Next morning was bright and hot, not knowing what the water situation would be today I again had to carry six litres. I headed east again along a well-worn track towards a valley running roughly parallel to the previous one. Past another permanent trekking campsite the path degenerated into a scramble up a narrow gully, eventually coming out into a valley similar to the previous one. After half a mile or so the valley narrowed and became harder, a narrow traverse high on the left bypasses a vertical section in the valley floor. After some steep scree I arrived at the bottom of a serious long scramble, (having since seen a guide book) this scramble leads directly to the pass at around 3000m.) I did not want to attempt the scramble alone so I headed back to my tent.

The following day I set off for Cukurbag, after stopping for a snack I met a peasant on a tractor who asked me had I bought a ticket? He started waving some national park warden identity papers around and demanding that I buy tickets for my stay in the mountains, his view was backed up by someone from a trekking company. I was fairy sure he was genuine so I reluctantly handed over £10, £2 a day. I took a bus back to Nidge and booked into the same hotel as before.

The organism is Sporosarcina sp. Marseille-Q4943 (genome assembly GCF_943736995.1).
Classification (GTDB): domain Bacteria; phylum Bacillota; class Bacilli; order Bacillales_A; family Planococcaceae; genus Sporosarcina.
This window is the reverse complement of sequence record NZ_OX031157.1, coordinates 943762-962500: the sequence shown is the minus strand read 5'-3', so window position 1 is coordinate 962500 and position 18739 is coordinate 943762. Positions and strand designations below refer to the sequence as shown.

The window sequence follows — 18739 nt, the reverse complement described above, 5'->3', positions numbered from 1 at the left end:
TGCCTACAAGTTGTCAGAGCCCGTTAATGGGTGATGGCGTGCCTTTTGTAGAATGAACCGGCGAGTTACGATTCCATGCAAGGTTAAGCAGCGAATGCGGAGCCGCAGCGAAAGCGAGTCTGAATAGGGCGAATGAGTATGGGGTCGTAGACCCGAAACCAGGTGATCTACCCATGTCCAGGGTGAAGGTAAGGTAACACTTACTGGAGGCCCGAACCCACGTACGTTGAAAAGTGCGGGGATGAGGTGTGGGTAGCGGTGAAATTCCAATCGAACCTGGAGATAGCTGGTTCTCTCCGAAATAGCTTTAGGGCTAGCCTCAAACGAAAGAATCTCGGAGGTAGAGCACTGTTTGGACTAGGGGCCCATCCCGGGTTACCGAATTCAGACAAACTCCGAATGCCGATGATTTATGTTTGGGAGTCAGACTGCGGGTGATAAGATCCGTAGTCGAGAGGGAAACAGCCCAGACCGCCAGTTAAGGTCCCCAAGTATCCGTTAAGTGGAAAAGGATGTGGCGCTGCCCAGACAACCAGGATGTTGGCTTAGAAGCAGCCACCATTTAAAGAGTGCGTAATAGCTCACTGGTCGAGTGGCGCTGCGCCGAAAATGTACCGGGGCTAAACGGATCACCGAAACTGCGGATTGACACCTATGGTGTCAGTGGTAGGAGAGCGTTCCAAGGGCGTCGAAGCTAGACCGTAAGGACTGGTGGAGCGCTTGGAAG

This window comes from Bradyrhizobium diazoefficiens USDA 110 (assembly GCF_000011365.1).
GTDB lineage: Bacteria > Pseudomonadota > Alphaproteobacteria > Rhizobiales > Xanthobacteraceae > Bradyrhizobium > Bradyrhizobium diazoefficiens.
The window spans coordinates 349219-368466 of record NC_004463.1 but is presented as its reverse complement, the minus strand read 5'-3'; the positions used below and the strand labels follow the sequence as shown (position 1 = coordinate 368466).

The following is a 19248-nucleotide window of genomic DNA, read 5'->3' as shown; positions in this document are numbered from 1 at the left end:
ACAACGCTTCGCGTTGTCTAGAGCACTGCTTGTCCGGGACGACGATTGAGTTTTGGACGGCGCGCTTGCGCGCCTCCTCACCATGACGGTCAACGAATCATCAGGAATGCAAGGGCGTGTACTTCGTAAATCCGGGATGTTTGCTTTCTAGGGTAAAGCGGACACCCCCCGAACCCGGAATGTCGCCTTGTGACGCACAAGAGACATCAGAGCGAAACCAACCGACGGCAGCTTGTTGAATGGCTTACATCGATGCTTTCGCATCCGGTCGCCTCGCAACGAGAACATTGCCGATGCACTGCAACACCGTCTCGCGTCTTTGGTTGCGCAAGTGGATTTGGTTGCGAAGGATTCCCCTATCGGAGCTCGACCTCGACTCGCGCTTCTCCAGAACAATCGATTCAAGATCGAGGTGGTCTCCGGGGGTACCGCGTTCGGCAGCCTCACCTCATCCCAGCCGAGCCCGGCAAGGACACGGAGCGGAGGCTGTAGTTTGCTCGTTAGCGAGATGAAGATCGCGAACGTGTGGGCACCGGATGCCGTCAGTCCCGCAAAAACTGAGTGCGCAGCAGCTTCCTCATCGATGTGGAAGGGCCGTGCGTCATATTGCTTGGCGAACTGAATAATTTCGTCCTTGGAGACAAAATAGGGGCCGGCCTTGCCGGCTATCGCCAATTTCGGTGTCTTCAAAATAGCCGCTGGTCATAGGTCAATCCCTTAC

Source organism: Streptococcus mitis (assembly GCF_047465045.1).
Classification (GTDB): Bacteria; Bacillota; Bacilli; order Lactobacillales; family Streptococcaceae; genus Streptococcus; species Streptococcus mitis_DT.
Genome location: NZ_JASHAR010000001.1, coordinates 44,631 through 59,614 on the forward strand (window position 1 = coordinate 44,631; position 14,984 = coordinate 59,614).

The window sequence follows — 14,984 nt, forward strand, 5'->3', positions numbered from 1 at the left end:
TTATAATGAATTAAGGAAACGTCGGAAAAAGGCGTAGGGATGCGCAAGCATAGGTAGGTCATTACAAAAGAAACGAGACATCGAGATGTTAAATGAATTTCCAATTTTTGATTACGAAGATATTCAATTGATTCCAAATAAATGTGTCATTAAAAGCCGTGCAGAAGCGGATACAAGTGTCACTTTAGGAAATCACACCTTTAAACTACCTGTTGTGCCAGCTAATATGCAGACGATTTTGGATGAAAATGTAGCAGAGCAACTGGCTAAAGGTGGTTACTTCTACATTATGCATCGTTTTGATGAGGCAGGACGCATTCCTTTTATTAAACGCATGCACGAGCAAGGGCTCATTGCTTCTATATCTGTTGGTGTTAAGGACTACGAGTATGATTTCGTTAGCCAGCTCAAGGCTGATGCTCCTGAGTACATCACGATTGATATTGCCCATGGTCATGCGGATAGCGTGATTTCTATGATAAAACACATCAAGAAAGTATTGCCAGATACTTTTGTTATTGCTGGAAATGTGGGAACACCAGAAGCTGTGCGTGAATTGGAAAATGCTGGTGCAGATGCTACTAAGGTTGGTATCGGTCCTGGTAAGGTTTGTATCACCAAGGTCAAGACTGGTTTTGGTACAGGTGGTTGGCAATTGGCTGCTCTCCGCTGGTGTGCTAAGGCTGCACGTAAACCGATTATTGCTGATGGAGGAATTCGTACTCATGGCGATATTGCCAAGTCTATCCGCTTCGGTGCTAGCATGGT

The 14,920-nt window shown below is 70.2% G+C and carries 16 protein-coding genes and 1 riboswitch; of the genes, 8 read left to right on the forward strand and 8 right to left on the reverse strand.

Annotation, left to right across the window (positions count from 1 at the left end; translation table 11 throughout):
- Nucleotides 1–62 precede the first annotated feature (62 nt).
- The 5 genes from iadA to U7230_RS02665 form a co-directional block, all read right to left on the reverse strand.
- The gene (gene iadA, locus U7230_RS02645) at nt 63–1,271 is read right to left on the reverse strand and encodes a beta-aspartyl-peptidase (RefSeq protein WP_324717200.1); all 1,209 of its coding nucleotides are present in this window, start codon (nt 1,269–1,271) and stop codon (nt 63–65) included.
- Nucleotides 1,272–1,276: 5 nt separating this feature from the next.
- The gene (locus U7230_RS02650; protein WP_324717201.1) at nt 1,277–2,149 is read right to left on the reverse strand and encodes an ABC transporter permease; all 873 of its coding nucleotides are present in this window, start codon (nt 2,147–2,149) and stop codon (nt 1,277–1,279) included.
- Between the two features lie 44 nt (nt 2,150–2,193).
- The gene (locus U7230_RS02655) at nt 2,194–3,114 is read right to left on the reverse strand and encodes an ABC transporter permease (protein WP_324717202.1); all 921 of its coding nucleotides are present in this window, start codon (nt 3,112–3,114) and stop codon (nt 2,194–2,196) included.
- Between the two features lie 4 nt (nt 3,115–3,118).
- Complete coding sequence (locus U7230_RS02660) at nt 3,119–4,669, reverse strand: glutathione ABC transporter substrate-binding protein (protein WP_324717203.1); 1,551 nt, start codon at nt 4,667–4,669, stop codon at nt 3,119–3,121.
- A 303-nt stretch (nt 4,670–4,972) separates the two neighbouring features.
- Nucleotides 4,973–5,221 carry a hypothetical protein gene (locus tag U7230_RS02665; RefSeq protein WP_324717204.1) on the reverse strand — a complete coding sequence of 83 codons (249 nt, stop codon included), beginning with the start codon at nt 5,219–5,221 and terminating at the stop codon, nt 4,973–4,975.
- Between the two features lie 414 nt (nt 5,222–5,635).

I had been planning to get a train to Tatvan and possibly go up a nearby 4000m mountain. I think that Tatvan town would be safe enough but walking round the remote countryside that far east might not be. The Turkish government is currently engaged in fighting the main Kurdish separatist group (the PKK) in the south east of the country, whilst foreigners are not directly under threat the area's not considered safe. I went by train to Adana then Malataya, stopping for a day to look round each city. I spent a couple of days going to and from the famous statues on top of Nemrut Dag, which a bit touristy for my liking. I was then more or less out of time so retraced my steps back to Dalaman and flew home.

The bus network in Turkey is fairly cheap and reasonably efficient, whist the trains are very cheap but slow and crowded. In general I still prefer train travel in Turkey, although buses go into the mountains much more so than trains. There is no bureaucracy associated with mountaineering and trekking, apart from the fact that you may need tickets. I have trekked in the Kadkar mountains (north east Turkey) previously with no demands for tickets. There is great scope for rock climbing in the Ala Dag area, but look out for loose rock. I don't know what the mountain rescue situation is, although they probably make you buy a carpet before agreeing to rescue you. Visas can be bought for £10 (cash) on arrival and there is normally no shortage of cheap charter flights from the UK. In general Turkey is a safe and mostly hassle free taste of Asia.

Ben Shaw

Volume Contents

Main Contents